27. ^ "CNN Transcript featuring Carol Swain". CNN Transcript featuring Carol Swain. 
  28. ^ "Tennessee Advisors – US Civil Rights Commission (see page 5)" (PDF). 
  29. ^ "Members – National Council on the Humanities". Members – National Council on the Humanities. 
  30. ^ "Roanoke College Trustees". Roanoke College Trustees. 
  31. ^ a b c James Madison Program in American Ideals and Institutions: Events (Fall 2004)
  32. ^ James Madison Program in American Ideals and Institutions: Visiting Fellows 2004-05\
  33. ^ Index of Belonging and Rejection Release and News Conference, Family Research Council, December 15, 2010
  34. ^ Tony Perkins, Richard Land, Laurie Cardoza-Moore, Carol Swain, Todd Starnes, Family Research Council, February 25, 2014
  35. ^ Be the People: A Call to Reclaim America's Faith and Promise, Family Research Council, June 09, 2011
  36. ^ Swain Speaks to Wilson County Tea Party, Lebanon Democrat, May 1, 2013
  37. ^ Doing Good to the Stranger and the Citizen: Evangelicals Discuss Immigration Reform, Heritage Foundation, November 15, 2013
  38. ^ Christians and Israel: Carol Swain
  39. ^ Gerald McDermott, New offer from first-ever Christian Zionism conference, Patheos, February 20, 2015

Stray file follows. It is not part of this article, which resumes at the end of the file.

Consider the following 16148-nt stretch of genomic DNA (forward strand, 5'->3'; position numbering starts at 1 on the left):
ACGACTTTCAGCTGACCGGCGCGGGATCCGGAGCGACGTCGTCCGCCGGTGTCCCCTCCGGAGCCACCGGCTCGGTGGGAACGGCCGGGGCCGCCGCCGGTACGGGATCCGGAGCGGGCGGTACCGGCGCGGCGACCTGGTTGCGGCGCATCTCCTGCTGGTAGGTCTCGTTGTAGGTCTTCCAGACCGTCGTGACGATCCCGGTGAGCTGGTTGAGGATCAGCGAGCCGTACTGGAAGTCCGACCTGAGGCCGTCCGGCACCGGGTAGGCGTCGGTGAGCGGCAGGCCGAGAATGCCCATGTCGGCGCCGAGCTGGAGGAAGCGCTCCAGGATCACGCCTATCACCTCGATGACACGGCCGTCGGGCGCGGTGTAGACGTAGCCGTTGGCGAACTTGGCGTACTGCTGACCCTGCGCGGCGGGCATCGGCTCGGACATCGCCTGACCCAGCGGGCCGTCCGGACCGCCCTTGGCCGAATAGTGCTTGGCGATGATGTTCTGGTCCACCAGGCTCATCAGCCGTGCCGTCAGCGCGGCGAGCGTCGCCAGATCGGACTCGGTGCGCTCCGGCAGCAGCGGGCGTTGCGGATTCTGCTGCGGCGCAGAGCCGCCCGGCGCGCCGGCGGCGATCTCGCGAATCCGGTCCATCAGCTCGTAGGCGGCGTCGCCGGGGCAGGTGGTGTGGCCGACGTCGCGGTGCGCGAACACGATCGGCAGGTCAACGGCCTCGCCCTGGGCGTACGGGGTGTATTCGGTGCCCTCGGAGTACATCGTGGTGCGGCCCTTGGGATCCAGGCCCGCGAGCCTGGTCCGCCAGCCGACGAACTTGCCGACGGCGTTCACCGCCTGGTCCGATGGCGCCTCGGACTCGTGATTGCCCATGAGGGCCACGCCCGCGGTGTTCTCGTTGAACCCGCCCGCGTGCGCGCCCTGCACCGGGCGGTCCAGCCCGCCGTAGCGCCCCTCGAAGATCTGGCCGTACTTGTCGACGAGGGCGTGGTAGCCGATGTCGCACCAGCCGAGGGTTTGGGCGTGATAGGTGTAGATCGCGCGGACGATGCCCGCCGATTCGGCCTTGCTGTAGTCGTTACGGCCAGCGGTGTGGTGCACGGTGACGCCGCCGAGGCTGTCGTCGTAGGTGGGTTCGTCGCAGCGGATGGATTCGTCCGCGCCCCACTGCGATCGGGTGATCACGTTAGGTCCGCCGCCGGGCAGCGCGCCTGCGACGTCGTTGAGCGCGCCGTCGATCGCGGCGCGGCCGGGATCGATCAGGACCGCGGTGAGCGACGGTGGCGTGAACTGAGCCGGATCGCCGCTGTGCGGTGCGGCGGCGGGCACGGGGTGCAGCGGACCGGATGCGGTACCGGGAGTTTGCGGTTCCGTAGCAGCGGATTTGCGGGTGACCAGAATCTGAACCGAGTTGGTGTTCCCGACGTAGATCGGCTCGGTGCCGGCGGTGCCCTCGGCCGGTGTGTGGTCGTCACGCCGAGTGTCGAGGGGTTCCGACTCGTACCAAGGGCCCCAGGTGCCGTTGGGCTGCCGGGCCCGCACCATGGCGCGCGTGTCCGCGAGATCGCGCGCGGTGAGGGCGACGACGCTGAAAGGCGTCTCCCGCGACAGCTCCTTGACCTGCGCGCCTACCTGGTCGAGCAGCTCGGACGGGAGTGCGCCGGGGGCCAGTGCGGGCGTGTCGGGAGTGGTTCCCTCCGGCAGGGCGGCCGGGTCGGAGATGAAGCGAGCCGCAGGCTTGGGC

40. ^ Ronald W. Weathersby, Carol Swain's New Talk Show Gaining Momentum in Middle Tennessee, The Tennessee Tribune, 12 January 2013
  41. ^ Chris Chisum, Popular Show Expands to New Networks, Christian News Wire, February 28, 2014
  42. ^ a b Gregory Kane, Bold remark on reparations: 'Get over it', The Baltimore Sun, November 27, 2002
  43. ^ Carol M. Swain, An Apology for Slavery, The Washington Post, July 16, 2005
  44. ^ Carol M. Swain, Apologizing for Slavery, Heartland Institute, April 1, 2005
  45. ^ a b Krissah Thompson, Senate Unanimously Approves Resolution Apologizing for Slavery, The Washington Post, June 19, 2009
  46. ^ Carol M. Swain, Whites are People Too': Why Some White People are Stating the Obvious, The Huffington Post, 09/20/2009